How ‘social’ is the student loan system? What the papers say

Student union LSVB’s elation at the abolition of the fine for slow students has quickly turned to anger at its likely alternative: the so-called ‘social student loan system’. The student takes out a loan and will start paying back, according to his means, once he has a job. The LSVB fears students could run up debts as high as €30,000. What the papers say.

 ‘There is nothing social about this measure,’ union chairperson Karlijn Ligtenberg fumed on NOS television when the VVD and PvdA plan was announced for 2014. ‘People will be left with enormous debts and some won’t be able to afford a university education. It’s a stab in the back of the knowledge economy.’

Class struggle

In its editorial NRC shakes its head at the union’s rhetoric: ‘how a student union is pushing for a class struggle’. The students have got hold of the wrong end of the stick, the paper says. Universities have become much more accessible over the years, it argues, and all the social loan system is doing is simply acknowledging that a person with a university education has better perspectives.

On the other hand, NRC concedes ‘the new system will force students to finish their studies sooner rather than later and that could come at a price: being a student is not only about studying but also about finding one’s place in society.’ But students can’t expect society to cough up while they are searching, the paper concludes.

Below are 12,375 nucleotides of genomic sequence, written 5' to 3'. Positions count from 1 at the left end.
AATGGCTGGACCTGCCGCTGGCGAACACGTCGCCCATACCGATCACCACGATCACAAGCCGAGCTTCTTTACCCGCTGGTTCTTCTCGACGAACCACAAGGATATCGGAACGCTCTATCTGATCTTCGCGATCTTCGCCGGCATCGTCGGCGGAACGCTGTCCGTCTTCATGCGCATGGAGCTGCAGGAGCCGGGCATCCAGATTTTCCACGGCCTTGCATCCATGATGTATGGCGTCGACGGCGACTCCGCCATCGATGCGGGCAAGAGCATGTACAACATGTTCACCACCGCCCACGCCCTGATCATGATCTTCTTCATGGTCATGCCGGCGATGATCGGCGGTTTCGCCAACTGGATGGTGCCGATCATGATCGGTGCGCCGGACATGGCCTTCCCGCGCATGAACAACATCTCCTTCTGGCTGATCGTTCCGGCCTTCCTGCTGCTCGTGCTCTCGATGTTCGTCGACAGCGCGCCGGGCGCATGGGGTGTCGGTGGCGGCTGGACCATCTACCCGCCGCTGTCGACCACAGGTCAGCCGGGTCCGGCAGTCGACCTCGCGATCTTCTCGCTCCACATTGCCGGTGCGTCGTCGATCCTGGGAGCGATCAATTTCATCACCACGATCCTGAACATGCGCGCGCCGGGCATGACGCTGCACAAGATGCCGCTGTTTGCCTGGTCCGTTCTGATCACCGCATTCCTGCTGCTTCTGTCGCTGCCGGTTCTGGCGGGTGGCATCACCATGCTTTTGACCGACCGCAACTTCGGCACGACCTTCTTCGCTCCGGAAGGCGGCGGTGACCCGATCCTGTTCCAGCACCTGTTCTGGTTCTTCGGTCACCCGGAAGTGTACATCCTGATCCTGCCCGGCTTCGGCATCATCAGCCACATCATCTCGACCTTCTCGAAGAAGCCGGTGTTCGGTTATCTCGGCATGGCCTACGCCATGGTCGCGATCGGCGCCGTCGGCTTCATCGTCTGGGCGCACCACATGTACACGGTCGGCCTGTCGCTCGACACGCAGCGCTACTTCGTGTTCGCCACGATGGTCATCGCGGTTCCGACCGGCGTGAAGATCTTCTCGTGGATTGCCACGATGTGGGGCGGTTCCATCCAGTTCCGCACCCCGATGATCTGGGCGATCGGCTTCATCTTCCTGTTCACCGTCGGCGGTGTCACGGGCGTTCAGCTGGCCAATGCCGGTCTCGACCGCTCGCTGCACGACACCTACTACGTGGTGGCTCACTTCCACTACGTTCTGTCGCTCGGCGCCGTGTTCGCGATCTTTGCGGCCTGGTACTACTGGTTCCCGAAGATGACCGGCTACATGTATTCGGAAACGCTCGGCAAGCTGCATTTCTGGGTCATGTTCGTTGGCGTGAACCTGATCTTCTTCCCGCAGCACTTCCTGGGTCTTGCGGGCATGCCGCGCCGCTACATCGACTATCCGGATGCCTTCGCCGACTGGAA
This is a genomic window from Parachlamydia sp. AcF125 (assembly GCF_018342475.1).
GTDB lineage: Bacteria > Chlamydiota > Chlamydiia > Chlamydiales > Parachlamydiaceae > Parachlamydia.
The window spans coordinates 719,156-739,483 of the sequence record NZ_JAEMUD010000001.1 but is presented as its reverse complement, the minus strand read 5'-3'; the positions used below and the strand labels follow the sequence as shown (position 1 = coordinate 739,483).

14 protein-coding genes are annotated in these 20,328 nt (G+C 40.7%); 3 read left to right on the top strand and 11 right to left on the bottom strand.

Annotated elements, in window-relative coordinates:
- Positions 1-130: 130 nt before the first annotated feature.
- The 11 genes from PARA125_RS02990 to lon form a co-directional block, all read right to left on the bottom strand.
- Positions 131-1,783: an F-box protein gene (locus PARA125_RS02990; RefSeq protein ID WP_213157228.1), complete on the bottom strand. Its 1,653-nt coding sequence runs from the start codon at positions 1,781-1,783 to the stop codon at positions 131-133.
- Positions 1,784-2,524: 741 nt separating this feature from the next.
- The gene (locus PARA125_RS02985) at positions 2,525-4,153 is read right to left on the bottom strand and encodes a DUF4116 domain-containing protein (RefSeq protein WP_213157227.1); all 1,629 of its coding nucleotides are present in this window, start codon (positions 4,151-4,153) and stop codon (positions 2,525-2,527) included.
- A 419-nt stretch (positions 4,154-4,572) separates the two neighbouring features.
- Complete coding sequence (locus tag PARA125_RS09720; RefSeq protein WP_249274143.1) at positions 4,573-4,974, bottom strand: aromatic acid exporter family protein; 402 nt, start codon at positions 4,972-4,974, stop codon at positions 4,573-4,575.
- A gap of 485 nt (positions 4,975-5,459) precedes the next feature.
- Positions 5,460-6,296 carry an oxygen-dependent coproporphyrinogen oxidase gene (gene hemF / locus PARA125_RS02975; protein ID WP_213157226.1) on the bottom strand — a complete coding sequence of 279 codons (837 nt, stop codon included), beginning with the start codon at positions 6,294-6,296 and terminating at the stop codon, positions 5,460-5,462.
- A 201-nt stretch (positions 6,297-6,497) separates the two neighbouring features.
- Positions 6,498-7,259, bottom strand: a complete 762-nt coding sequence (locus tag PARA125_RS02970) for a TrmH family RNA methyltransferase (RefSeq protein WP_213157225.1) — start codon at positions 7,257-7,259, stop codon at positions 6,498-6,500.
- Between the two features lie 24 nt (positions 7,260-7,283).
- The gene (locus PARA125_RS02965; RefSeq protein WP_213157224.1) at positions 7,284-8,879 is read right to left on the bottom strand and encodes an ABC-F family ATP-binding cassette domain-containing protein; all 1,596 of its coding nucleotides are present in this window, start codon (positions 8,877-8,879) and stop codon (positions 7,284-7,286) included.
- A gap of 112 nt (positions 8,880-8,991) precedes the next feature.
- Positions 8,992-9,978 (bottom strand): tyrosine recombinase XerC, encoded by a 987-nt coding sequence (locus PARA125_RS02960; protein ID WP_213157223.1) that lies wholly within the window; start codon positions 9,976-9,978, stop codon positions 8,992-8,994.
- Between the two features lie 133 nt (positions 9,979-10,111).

The Volkskrant asked a number of experts whether or not the student union is right. Nibud budget spokesperson Annemarie Koops says much will depend on the details of the plan: ‘How much is the interest on the loan? How long do people have to pay it off? Will it be 15 or 30 years? We can’t tell what the longer-term consequences are until we know.’


Hugo Priemus, professor of System Innovation Spatial Development, looks to the future from the housing point of view. ‘If you have a big group entering the housing market laden with debt, you will have to take a good look at the housing on offer. People in debt will have problems getting a mortgage and the crisis is already causing a shift from buying a house to renting one. If the new system goes ahead, more rental homes must become available.’

Economist Dinand Webbink is quoted as saying the fear that the new system will exclude students is ‘exaggerated’. ‘We know from earlier experience that a hike in cost hardly influences the number of students. When Australia introduced a social student loan system student numbers stayed the same. The Dutch system has seen changes and has become more costly since the nineties. It hasn’t had any consequences for student participation.’


‘The worry is this will not be good for students with parents on low incomes,’ says Webbink. “That is what the present grants are for. But a social loan system will enable everyone to study. A university graduate will earn 40 to 45% more than people who stop at VWO level. (..) The fact is that a university degree is something that will bring in lots of money, a fantastic investment in your future.’


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